Pollution represents a potentially serious problem. Some present-day chemical pollutants, such as PVC, can interfere with hormones. Humanity has a responsibility to carefully manage actions that might negatively impact the environment and disrupt systems that have been developed over many millions of years.
Types of signaling
In animals, there are three types of signaling by secreted molecules—endocrine, paracrine, and autocrine—based on the distance over which the signal acts.
Hormones belong to the first type: They act on target cells distant from their site of synthesis by cells of the endocrine organs. In animals, an endocrine hormone is usually carried by the blood from its site of release to the target cell.
Paracrine signaling molecules only affect target cells in close proximity (an example is the conduction of an impulse), while autocrine cells respond to substances that they themselves release.
However, the designations above are not so clear-cut, as some compounds can participate in two or even three types of signaling. For example, certain small peptides (called neurohormones) function both as neurotransmitters (paracrine signaling) and as hormones (endocrine signaling).
How hormones transmit signals
Hormonal signaling typically involves the following six steps:
- Biosynthesis of the hormone in a specialized tissue.
- Storage and secretion of the hormone.
- Transport of the hormone to the target cell(s), often via the bloodstream.
- Recognition of the hormone by an associated cell membrane or intracellular receptor protein.
- Relay and amplification of the received hormonal signal via a signal transduction process.
- Removal of the signal, which often involves degradation of the hormone, to terminate the cellular response.
Once the hormone reaches the target cell, it binds to, or “fits,” a site on the receptor protein. Binding creates a ligand-receptor complex, causing a conformational change (a change in the molecule's structural arrangement) that ultimately leads to a change in cellular function.
Different cells respond differently to the same ligand. In addition, different ligand-receptor complexes can induce the same biochemical response in some cell types. For example, the hormones glucagon and epinephrine both stimulate increased glucose breakdown in liver cells.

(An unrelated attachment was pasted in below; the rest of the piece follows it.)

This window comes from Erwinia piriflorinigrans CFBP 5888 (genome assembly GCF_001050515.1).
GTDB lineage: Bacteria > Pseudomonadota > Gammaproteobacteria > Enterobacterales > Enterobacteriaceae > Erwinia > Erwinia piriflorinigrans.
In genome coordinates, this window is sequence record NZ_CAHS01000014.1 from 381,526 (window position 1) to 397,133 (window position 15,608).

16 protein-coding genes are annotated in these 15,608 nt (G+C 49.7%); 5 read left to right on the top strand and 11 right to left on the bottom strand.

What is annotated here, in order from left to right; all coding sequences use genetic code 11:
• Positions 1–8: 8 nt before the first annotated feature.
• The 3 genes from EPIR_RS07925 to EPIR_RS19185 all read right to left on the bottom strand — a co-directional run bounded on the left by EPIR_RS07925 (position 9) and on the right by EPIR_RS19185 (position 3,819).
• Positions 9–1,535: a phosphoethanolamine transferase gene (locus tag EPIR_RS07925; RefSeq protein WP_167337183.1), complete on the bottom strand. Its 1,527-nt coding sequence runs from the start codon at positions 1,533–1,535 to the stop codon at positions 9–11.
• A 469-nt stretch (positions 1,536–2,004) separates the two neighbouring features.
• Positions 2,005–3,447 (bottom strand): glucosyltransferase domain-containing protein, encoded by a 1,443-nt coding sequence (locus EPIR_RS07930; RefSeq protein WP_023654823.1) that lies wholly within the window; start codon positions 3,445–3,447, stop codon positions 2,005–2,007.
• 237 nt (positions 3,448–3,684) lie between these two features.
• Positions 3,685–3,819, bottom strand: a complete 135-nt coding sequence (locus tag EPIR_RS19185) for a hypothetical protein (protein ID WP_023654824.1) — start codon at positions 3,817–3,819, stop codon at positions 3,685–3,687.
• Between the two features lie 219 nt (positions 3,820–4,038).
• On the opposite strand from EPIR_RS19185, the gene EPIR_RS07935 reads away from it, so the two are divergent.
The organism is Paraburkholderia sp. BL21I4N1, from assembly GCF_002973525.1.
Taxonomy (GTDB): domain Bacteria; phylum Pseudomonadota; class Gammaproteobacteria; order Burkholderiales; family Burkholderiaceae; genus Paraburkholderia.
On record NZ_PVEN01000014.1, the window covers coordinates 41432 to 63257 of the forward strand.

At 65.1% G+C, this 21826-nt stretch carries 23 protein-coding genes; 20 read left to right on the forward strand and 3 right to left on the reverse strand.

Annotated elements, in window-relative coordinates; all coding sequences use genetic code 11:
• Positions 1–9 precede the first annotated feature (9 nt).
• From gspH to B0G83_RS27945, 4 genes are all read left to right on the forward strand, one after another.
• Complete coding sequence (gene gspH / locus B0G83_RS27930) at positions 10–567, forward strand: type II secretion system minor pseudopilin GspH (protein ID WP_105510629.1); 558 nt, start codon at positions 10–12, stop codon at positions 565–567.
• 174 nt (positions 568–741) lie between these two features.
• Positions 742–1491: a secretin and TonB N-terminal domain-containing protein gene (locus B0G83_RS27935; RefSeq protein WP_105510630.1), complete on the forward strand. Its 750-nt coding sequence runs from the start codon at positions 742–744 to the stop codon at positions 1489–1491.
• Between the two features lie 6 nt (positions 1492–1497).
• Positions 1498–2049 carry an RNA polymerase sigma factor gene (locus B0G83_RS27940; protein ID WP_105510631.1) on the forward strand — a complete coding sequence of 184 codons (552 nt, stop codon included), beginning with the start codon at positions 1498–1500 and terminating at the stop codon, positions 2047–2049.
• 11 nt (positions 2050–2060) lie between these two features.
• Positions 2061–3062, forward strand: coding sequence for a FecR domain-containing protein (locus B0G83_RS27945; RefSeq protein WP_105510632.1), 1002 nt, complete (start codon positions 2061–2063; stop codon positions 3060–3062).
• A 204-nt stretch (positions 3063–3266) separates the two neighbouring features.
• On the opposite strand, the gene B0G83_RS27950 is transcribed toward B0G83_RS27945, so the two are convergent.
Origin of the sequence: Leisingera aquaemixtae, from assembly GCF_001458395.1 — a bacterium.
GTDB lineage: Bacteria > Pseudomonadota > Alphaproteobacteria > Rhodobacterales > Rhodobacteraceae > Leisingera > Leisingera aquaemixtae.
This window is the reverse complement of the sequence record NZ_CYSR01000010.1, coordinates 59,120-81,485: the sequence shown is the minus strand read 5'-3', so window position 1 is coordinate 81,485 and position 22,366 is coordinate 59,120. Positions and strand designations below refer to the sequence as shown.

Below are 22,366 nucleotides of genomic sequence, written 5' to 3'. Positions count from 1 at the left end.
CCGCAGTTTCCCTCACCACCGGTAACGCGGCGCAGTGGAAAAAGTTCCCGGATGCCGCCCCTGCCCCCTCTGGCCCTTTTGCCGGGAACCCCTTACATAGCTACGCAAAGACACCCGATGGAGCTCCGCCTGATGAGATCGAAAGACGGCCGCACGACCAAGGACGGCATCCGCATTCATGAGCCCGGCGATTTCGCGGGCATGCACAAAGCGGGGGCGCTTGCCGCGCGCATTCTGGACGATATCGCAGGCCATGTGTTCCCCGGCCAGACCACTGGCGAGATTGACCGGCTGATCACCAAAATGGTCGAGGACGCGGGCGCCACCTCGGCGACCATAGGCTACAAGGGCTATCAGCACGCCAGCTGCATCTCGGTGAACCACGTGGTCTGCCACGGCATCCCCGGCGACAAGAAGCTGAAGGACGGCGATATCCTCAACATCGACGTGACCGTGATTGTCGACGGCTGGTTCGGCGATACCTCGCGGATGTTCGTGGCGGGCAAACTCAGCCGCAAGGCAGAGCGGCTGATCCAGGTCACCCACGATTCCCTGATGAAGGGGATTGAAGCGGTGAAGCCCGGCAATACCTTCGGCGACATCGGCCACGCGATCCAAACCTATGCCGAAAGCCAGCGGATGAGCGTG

Some hormones bind to receptors embedded in the plasma membrane at the surface of the cell, while others are able to interact with receptors inside the cell (either in the nucleus or the cytoplasm). The former require the aid of molecules called second messengers, such as cyclic AMP, which convey the signal within the cell.
Major classes of vertebrate hormones and their function
Vertebrate hormones may be classified by their chemical make-up. Alternatively, they may be grouped by their solubility and mode of action (i.e., whether they bind to intracellular receptors or to receptors on the cell surface).
According to this latter schema, there are three categories of vertebrate hormones:
- Small lipophilic (lipid-soluble) molecules that are able to diffuse across the plasma membrane of the target cell and interact with intracellular receptors of the cytoplasm or nucleus. The resulting complexes bind to transcription-control regions in DNA, affecting expression of specific genes. The steroid hormones and thyroxine are two examples of this type.
- Lipophilic molecules that bind to cell-surface receptors, such as the eicosanoids.
- Hydrophilic (water-soluble) molecules that bind to receptors on the cell surface because they cannot diffuse across cell membrane. There are two subgroups: (a) peptide hormones, such as insulin, growth hormone, and glucagon, which range in size from a few amino acids to protein-size compounds; and (b) small charged molecules, such as epinephrine and histamine, derived from amino acids, which function as both hormones and neurotransmitters.